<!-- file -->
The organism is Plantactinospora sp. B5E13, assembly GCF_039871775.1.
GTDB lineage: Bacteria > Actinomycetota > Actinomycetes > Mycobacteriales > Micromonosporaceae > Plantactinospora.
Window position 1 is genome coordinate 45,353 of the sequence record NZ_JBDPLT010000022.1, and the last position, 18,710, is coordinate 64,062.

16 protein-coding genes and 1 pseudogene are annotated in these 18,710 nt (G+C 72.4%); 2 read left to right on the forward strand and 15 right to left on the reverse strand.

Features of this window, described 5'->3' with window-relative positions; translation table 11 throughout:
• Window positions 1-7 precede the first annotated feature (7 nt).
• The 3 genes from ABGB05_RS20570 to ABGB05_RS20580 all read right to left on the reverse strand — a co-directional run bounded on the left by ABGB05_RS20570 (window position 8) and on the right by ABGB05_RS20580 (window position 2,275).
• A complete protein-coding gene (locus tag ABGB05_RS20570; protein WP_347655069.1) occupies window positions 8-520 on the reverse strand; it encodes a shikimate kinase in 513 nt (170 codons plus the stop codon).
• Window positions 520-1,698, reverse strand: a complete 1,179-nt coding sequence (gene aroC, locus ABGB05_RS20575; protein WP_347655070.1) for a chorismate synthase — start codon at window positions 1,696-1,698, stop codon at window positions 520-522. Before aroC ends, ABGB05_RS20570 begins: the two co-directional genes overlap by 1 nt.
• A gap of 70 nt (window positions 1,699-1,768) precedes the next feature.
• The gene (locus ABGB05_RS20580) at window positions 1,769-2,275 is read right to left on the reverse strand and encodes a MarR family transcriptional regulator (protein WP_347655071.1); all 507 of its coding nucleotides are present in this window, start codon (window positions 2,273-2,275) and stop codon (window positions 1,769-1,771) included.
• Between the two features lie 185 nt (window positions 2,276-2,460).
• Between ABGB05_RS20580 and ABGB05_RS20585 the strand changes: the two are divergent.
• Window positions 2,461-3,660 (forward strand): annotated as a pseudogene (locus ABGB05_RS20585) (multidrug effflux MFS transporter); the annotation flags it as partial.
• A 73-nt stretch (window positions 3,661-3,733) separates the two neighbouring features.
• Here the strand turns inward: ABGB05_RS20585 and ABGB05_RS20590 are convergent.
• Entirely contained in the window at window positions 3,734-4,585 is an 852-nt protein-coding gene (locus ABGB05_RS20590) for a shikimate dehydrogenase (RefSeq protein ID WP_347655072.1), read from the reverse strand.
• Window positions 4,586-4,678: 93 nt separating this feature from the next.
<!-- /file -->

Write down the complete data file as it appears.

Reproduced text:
The organism is Plantactinospora sp. B5E13, assembly GCF_039871775.1.
GTDB lineage: Bacteria > Actinomycetota > Actinomycetes > Mycobacteriales > Micromonosporaceae > Plantactinospora.
Window position 1 is genome coordinate 45,353 of the sequence record NZ_JBDPLT010000022.1, and the last position, 18,710, is coordinate 64,062.

16 protein-coding genes and 1 pseudogene are annotated in these 18,710 nt (G+C 72.4%); 2 read left to right on the forward strand and 15 right to left on the reverse strand.

Features of this window, described 5'->3' with window-relative positions; translation table 11 throughout:
• Window positions 1-7 precede the first annotated feature (7 nt).
• The 3 genes from ABGB05_RS20570 to ABGB05_RS20580 all read right to left on the reverse strand — a co-directional run bounded on the left by ABGB05_RS20570 (window position 8) and on the right by ABGB05_RS20580 (window position 2,275).
• A complete protein-coding gene (locus tag ABGB05_RS20570; protein WP_347655069.1) occupies window positions 8-520 on the reverse strand; it encodes a shikimate kinase in 513 nt (170 codons plus the stop codon).
• Window positions 520-1,698, reverse strand: a complete 1,179-nt coding sequence (gene aroC, locus ABGB05_RS20575; protein WP_347655070.1) for a chorismate synthase — start codon at window positions 1,696-1,698, stop codon at window positions 520-522. Before aroC ends, ABGB05_RS20570 begins: the two co-directional genes overlap by 1 nt.
• A gap of 70 nt (window positions 1,699-1,768) precedes the next feature.
• The gene (locus ABGB05_RS20580) at window positions 1,769-2,275 is read right to left on the reverse strand and encodes a MarR family transcriptional regulator (protein WP_347655071.1); all 507 of its coding nucleotides are present in this window, start codon (window positions 2,273-2,275) and stop codon (window positions 1,769-1,771) included.
• Between the two features lie 185 nt (window positions 2,276-2,460).
• Between ABGB05_RS20580 and ABGB05_RS20585 the strand changes: the two are divergent.
• Window positions 2,461-3,660 (forward strand): annotated as a pseudogene (locus ABGB05_RS20585) (multidrug effflux MFS transporter); the annotation flags it as partial.
• A 73-nt stretch (window positions 3,661-3,733) separates the two neighbouring features.
• Here the strand turns inward: ABGB05_RS20585 and ABGB05_RS20590 are convergent.
• Entirely contained in the window at window positions 3,734-4,585 is an 852-nt protein-coding gene (locus ABGB05_RS20590) for a shikimate dehydrogenase (RefSeq protein ID WP_347655072.1), read from the reverse strand.
• Window positions 4,586-4,678: 93 nt separating this feature from the next.